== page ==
Seal of Dane County County of Dane
Dane County Land & Water Resources Department

Agricultural Performance Standards and Prohibitions

Agricultural operations may have adverse impacts on both land and water. To reduce these potential impacts, agricultural operations are required to meet county and statewide standards and prohibitions. Agricultural Performance Standards and Manure Management Chapter 49 (PDF), Dane County Code of Ordinances, incorporates the statewide performance standards and prohibitions addressing soil erosion and water quality concerns from all cropland and livestock operations in Dane County with a goal of protecting public health and safety as well as plant, animal, and aquatic life. 

Agricultural conservation practices may be necessary to aid landowners and producers in meeting the performance standards and prohibitions. In some cases, cost-share funding may be available to assist with costs associated to implement conservation practices. Staff are available to provide planning assistance, technical services, and evaluate funding opportunities for landowners and producers looking to install conservation practices. 


Summary of Standards and Prohibitions

The items listed below are a summary of the standards and prohibitions listed in the ordinance. For more information, see Chapter 49 (PDF), Dane County Code of Ordinances.


  • Sheet, rill, and wind erosion: all cropped fields shall meet the tolerable (T) soil erosion rate established for that soil.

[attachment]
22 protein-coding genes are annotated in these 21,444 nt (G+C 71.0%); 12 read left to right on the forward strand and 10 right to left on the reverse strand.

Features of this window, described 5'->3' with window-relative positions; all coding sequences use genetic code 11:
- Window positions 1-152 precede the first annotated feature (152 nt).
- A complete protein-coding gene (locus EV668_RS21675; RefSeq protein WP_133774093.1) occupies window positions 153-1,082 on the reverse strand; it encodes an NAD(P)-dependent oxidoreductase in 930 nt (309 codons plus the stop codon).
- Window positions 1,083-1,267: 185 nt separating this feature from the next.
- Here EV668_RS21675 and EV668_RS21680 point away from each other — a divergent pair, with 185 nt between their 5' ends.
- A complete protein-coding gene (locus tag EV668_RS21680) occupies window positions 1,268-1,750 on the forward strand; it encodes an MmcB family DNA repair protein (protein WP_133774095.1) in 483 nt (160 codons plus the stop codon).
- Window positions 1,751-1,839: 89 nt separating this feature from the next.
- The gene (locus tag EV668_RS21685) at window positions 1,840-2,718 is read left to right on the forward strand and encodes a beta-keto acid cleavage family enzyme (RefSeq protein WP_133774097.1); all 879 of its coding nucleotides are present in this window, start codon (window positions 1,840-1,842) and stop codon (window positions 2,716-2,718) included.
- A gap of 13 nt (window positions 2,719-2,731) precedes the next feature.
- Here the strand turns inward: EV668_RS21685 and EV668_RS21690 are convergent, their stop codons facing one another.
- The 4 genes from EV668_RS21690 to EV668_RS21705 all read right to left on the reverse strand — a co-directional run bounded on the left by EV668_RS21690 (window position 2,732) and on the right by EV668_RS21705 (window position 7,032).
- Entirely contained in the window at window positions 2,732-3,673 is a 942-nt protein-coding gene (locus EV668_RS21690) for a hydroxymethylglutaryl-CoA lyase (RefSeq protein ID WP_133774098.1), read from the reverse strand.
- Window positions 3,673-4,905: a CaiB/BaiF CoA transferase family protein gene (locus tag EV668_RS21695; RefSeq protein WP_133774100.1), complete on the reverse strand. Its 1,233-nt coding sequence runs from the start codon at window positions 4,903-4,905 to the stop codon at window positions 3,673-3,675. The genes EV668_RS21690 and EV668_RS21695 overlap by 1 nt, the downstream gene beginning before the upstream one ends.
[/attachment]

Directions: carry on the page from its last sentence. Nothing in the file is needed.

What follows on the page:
• Tillage setback: no tillage operations may be conducted within 5 feet of the top of the channel of surface waters.
  • Phosphorus index: croplands, pastures, and winter grazing areas shall average a phosphorus index of 6 or less over the accounting period and may not exceed a phosphorus index of 12 in any individual year within the accounting period.
  • Manure storage facilities: all new, substantially altered, or abandoned manure storage facilities shall be constructed, maintained, or closed in accordance with accepted standards. Failing and leaking existing facilities must be upgraded or replaced if they pose an imminent threat to public health, fish or aquatic life, or violate groundwater standards.
  • Process wastewater handling: no significant discharge of process wastewater to waters of the state.
  • Clean water diversions: runoff from agricultural buildings and fields shall be diverted away from feedlots, manure storage areas and barnyards located within water quality management areas (300 feet from a stream, 1,000 feet from a lake, or areas susceptible to groundwater contamination).
  • Nutrient management: agricultural operations applying nutrients to agricultural fields shall do so according to a nutrient management plan.


  • No overflow of manure storage facilities.
  • No unconfined manure piles in a water quality management area.
  • No direct runoff from feedlots or stored manure into state waters.
  • No unlimited livestock access to waters of the state in locations where high concentrations of animals prevent the maintenance of adequate or self-sustaining vegetative cover.